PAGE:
Art Book Page 3: Caterpillar Patterns
Students will learn about making patterns as they create a paper caterpillar.
By MaryAnne Messier
What You Need:
- 3×3 colored construction paper squares (red, yellow, blue)
- 10×12 white construction paper
- 12×18 colored construction paper (to create another page)
- I Can Make a Pattern Handout
What You Do:
- Talk about patterns. How they repeat, and the different types of patterns (color, numbers, shapes, letters, etc.) Have them try to find patterns on their clothes or around the room. Once they understand the basic of patterns, that they repeat then you are ready to start the lesson.
- Have student round the corners of the squares to create circles. Then they need to arrange it in a pattern (red, yellow, blue, red, yellow, blue, etc.) or whatever color they want to come first, on the construction paper.
- Once you have checked that they have completed the pattern correctly they can glue it down on the white paper (have them arrange it so it looks like a caterpillar)
- After they have glued on the circles and created a caterpillar they can then use their crayons to add details, like legs, antenna’s, etc.
- Then they glue the whole project on the large colored construction paper.
- Glue the “I can make a pattern” strip on the colored construction paper, date the back of the page. You have another completed page in your art book.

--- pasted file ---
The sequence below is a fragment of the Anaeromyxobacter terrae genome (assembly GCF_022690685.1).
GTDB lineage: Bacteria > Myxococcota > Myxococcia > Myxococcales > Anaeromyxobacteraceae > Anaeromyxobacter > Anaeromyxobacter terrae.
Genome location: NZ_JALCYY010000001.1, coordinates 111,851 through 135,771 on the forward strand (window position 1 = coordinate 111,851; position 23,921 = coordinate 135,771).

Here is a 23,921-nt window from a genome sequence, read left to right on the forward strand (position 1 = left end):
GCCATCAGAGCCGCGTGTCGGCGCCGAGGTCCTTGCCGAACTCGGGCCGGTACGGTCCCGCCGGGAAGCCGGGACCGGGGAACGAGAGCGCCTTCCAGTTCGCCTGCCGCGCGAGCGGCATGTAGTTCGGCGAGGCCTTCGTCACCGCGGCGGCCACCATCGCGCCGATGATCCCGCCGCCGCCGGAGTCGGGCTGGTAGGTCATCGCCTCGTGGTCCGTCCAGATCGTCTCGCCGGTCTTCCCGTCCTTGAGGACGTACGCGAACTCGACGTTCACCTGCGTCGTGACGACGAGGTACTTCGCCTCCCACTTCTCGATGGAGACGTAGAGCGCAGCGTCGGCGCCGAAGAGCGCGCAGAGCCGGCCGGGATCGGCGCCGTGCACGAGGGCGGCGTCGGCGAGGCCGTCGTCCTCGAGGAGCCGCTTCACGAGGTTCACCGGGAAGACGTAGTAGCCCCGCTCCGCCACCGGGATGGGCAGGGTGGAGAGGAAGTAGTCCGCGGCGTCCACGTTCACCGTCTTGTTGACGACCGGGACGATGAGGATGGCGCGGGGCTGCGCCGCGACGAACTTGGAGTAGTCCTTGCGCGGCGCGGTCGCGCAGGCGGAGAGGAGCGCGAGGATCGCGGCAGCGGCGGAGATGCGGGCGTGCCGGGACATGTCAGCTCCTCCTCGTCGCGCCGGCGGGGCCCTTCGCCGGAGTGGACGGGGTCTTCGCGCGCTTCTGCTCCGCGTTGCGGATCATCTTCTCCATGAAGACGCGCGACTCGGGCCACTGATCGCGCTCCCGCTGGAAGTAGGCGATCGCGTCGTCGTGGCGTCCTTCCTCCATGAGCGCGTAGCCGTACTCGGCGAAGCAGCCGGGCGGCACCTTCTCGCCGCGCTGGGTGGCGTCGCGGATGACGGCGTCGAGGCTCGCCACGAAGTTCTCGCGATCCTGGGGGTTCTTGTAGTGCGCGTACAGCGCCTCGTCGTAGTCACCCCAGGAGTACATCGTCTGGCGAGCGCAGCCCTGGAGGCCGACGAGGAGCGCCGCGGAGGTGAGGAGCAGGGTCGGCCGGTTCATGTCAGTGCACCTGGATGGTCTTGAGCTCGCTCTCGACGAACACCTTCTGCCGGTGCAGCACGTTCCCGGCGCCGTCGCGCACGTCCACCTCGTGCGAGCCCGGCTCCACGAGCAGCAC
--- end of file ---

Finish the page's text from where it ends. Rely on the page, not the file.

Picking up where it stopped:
Related Lessons and Resources:
The Art Book is a special series of lessons from Maryanne Messier, a teacher from Janesville Wisconsin. “This Art Book theme was created to help art educators by giving them another form of assessment. So many times we as art educators find it difficult to assess a child’s progress when projects are sent home. By using portfolio assessment it is easier to judge a child’s progress because you can see it from beginning to end. The idea of the art book came from a colleague of mine, Mary Jo Paup. She developed the “book” idea while working towards her masters. When she told me about the idea I decided to use it with my kindergartners. I used the Janesville School District’s Art Curriculum as a basis for each project page. It was a challenge but well worth it. The beauty of portfolio assessment is that it starts in kindergarten and can follow them through their elementary career. As the child grows so do the books and the lessons. If you decide to use this form of assessment in your class, I hope your class enjoys these lessons as much as mine did. -Maryanne Messier
Some images are courtesy of Teach a Fish Homeschool.